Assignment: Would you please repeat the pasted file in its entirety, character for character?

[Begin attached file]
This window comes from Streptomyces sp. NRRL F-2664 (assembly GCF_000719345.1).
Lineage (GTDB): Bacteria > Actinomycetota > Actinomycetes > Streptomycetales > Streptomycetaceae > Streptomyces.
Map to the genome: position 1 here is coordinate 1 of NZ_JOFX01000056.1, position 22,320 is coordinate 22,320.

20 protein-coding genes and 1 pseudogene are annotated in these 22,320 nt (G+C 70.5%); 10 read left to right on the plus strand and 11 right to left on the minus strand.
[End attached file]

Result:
This window comes from Streptomyces sp. NRRL F-2664 (assembly GCF_000719345.1).
Lineage (GTDB): Bacteria > Actinomycetota > Actinomycetes > Streptomycetales > Streptomycetaceae > Streptomyces.
Map to the genome: position 1 here is coordinate 1 of NZ_JOFX01000056.1, position 22,320 is coordinate 22,320.

20 protein-coding genes and 1 pseudogene are annotated in these 22,320 nt (G+C 70.5%); 10 read left to right on the plus strand and 11 right to left on the minus strand.